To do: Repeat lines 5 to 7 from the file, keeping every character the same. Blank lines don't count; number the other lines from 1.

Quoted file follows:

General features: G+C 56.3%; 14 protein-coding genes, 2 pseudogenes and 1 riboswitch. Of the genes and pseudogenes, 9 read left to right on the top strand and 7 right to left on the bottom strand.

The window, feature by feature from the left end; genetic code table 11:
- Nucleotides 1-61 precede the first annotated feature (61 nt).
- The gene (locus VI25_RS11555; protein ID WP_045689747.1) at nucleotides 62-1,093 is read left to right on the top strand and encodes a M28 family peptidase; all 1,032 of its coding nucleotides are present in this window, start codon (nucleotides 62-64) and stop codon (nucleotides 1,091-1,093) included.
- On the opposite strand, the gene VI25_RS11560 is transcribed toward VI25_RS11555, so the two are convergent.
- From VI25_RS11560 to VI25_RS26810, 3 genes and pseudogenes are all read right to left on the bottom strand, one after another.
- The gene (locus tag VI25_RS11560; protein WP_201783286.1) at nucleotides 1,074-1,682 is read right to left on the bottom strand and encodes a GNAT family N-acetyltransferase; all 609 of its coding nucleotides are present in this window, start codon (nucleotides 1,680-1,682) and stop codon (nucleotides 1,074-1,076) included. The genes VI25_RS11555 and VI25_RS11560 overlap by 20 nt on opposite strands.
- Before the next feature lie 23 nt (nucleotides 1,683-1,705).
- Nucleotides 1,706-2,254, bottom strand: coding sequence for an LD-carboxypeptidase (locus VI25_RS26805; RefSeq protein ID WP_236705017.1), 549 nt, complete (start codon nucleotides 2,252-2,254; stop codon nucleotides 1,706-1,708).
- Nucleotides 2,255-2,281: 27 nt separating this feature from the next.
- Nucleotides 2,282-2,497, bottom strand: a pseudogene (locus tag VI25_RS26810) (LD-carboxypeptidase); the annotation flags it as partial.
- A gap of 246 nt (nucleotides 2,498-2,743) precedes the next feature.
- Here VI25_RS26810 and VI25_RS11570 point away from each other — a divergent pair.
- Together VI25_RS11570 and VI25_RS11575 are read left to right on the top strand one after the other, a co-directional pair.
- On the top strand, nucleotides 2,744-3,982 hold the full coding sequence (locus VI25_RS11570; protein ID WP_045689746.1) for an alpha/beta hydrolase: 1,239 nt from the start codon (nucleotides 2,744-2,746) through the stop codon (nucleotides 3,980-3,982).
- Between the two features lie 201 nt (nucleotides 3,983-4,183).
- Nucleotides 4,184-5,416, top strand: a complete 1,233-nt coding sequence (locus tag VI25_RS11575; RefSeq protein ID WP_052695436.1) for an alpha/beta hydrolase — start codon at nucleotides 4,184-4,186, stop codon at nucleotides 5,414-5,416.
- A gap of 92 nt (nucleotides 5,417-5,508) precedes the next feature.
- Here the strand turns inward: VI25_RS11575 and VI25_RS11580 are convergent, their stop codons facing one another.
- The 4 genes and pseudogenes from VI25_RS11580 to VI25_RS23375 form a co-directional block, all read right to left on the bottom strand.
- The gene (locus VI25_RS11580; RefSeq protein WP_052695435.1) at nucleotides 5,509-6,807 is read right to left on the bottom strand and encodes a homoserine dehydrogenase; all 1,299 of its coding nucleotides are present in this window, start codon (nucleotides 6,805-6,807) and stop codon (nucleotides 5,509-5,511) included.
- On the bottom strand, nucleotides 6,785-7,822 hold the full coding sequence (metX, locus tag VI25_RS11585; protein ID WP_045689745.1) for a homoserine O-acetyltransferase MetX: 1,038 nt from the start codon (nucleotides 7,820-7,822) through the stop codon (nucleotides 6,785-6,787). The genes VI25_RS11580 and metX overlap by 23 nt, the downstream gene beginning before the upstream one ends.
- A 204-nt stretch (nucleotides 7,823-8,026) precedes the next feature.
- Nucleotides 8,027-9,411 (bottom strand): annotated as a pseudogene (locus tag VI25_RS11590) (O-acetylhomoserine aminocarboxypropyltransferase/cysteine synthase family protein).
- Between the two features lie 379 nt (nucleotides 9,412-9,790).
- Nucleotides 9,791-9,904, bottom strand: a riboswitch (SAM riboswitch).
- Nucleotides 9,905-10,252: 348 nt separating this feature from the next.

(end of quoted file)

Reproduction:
- On the opposite strand, the gene VI25_RS11560 is transcribed toward VI25_RS11555, so the two are convergent.
- From VI25_RS11560 to VI25_RS26810, 3 genes and pseudogenes are all read right to left on the bottom strand, one after another.
- The gene (locus tag VI25_RS11560; protein WP_201783286.1) at nucleotides 1,074-1,682 is read right to left on the bottom strand and encodes a GNAT family N-acetyltransferase; all 609 of its coding nucleotides are present in this window, start codon (nucleotides 1,680-1,682) and stop codon (nucleotides 1,074-1,076) included. The genes VI25_RS11555 and VI25_RS11560 overlap by 20 nt on opposite strands.